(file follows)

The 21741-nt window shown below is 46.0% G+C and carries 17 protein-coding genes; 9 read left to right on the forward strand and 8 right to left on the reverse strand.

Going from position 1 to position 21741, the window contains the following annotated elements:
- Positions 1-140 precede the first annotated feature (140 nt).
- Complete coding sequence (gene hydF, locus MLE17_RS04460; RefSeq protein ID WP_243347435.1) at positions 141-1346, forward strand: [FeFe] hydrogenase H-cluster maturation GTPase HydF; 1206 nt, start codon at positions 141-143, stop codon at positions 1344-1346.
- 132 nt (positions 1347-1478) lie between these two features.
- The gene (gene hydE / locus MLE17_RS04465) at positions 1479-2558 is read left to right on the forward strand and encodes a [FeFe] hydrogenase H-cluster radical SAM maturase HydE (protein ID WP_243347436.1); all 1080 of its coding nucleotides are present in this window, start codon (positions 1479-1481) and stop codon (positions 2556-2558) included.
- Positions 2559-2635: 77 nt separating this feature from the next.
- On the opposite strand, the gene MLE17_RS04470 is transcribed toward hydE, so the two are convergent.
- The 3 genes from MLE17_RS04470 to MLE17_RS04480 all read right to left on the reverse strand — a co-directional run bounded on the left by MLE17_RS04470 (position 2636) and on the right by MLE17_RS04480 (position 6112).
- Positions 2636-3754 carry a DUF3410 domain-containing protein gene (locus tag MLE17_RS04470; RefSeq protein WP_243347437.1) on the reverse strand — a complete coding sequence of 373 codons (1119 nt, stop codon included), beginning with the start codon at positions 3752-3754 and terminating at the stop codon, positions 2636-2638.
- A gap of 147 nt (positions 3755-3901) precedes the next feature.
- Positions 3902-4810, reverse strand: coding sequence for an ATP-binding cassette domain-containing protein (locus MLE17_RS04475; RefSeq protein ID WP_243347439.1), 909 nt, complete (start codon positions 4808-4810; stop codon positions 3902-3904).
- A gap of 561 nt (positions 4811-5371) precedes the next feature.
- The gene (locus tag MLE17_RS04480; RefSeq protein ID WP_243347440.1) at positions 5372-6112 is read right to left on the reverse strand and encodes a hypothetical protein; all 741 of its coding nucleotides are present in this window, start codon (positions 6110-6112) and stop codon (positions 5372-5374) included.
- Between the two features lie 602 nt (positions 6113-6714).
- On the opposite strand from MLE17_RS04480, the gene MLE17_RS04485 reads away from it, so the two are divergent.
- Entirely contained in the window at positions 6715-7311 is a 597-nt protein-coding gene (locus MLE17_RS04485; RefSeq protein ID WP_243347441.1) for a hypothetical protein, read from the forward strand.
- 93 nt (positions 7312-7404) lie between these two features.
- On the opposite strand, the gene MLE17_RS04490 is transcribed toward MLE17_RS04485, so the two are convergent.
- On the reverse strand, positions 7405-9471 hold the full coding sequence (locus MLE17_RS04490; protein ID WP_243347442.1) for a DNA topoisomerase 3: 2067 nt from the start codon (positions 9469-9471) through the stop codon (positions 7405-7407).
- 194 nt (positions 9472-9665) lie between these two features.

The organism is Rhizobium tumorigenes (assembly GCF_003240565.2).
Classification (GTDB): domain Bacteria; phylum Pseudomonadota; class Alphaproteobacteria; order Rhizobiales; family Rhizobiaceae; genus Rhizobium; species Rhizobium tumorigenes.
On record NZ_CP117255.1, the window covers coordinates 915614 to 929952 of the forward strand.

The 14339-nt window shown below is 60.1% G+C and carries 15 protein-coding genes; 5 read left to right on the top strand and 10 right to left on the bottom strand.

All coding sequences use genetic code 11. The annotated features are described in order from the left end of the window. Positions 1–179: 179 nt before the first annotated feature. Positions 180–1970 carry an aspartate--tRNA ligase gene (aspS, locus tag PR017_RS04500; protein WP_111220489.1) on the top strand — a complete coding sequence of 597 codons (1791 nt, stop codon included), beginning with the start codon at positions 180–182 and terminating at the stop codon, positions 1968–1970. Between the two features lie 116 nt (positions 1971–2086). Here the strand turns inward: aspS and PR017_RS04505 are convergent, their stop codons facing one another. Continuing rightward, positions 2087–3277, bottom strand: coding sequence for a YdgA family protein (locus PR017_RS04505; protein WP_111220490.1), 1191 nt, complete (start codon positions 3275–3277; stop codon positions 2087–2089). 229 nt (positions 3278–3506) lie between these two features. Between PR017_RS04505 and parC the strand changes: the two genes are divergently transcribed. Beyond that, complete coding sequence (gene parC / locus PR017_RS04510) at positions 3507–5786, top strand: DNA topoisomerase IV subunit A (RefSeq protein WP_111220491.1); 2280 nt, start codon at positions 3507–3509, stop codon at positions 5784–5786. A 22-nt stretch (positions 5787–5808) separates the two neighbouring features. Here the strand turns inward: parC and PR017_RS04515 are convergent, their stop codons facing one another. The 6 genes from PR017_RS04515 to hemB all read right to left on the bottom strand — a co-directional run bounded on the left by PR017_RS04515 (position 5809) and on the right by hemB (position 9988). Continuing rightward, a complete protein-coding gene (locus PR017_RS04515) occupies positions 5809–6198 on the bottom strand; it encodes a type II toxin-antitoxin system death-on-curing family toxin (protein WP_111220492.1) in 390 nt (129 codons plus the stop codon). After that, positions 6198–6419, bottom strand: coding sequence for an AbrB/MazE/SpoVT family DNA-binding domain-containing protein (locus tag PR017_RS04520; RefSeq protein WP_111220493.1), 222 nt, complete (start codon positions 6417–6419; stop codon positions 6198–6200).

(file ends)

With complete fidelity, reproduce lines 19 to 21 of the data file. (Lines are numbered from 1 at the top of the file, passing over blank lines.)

- On the opposite strand, the gene MLE17_RS04490 is transcribed toward MLE17_RS04485, so the two are convergent.
- On the reverse strand, positions 7405-9471 hold the full coding sequence (locus MLE17_RS04490; protein ID WP_243347442.1) for a DNA topoisomerase 3: 2067 nt from the start codon (positions 9469-9471) through the stop codon (positions 7405-7407).
- 194 nt (positions 9472-9665) lie between these two features.